Community leaders, interested in the changes brought by growth and change, requested this report to better understand the demographic, health access and health status of area residents.
Northwest Colorado is a largely rural area of the state that shares many of the same health care challenges experienced by rural communities throughout Colorado and the nation. At the same time, its demographic, geographic, and economic characteristics make it unique and in need of geographic-specific policy options to address identified health care access barriers.
A summary of the key findings and policy implications deriving from CHI’s analysis of available data:
While the five counties that comprise Northwest Colorado have experienced slower population growth over the past eight years compared to the rest of the state, this trend is projected to change over the next decade. Population growth rates will increase significantly, albeit unevenly among the five counties. Planners and policymakers will need to take these differential trends into consideration when evaluating community-based initiatives designed to increase access to care.
The older adult population (65 years and older) will grow over the next ten years in all counties, with notable growth occurring in Routt and Grand counties. Alternatively, the working age adult population will not grow at nearly the same rate, which could result in a health care workforce shortage if these trends materialize. The workforce shortage could be particularly problematic in the long-term care sector as it is largely comprised of a paraprofessional workforce that is characterized by low wage jobs that are likely insufficient to cover the costs of living in the relatively affluent counties of Northwest Colorado.
The projected growth in the older adult population will also challenge local health care systems as Medicare will be an increasingly major payer for both physician and hospital services. As the population ages, the likelihood of developing chronic disease increases which places different demands on the health care system than those required to care for children and working adults. Chronic care management is often provided by advanced practice nurses who increasingly assume these primary care roles as well as palliative care and end of life hospice care; therefore, attention to the nurse workforce will become particularly important in the future.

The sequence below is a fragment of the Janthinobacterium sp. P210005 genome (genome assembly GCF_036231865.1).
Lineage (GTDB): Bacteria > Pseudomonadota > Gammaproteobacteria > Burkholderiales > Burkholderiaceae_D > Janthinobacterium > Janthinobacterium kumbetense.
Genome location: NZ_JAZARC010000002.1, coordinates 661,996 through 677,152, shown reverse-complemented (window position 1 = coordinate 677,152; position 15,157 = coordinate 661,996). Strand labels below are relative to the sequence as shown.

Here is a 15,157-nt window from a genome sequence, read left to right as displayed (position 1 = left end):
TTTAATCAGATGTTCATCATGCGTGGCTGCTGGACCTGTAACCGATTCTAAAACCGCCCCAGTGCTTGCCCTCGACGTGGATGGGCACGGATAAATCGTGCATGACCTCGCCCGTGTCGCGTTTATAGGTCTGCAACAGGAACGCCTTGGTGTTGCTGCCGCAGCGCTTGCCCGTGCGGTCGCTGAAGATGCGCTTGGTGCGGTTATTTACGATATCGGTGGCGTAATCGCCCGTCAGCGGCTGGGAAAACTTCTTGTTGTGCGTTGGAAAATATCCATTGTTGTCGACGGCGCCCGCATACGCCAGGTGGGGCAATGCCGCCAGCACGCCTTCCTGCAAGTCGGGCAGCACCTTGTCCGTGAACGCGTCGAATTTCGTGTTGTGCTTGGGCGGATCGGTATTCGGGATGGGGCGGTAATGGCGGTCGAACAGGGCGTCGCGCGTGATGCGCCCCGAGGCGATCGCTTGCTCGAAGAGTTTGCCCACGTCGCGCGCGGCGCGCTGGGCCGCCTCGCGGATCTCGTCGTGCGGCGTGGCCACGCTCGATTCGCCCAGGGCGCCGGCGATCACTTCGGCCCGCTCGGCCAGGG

Compared to the rest of the state, some Northwest Colorado counties have relatively high enrollment of children in the Medicaid and CHP+ programs, but underutilized the funding available to health facilities in the Colorado Indigent Care Program (CICP). Although the new hospital fee bill that passed in the 2009 legislative session should ensure enhanced payment to all Colorado hospitals over time for indigent care, CICP funds could be more aggressively sought in the interim.
With the implementation of the 2009 Colorado Healthcare Affordability Act over the next several years, Medicaid and CHP+ caseloads are expected to increase significantly for both the child and adult populations through 2013. Addressing these increased demands on local health care resources will require a focused examination of current and future gaps in primary and specialty care throughout the region.
Rio Blanco and, to a lesser extent, Moffat counties have been cyclically affected by expansions and contractions of the natural gas industry. In the most recent industry boom, an influx of workers placed increased demands on existing health care services.